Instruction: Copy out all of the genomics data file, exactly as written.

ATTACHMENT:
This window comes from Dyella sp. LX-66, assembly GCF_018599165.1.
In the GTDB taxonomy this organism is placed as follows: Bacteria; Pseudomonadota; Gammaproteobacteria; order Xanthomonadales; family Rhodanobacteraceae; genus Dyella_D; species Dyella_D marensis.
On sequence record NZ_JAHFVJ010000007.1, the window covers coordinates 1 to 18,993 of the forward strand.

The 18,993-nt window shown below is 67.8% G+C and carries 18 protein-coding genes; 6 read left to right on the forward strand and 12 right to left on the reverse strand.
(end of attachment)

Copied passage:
This window comes from Dyella sp. LX-66, assembly GCF_018599165.1.
In the GTDB taxonomy this organism is placed as follows: Bacteria; Pseudomonadota; Gammaproteobacteria; order Xanthomonadales; family Rhodanobacteraceae; genus Dyella_D; species Dyella_D marensis.
On sequence record NZ_JAHFVJ010000007.1, the window covers coordinates 1 to 18,993 of the forward strand.

The 18,993-nt window shown below is 67.8% G+C and carries 18 protein-coding genes; 6 read left to right on the forward strand and 12 right to left on the reverse strand.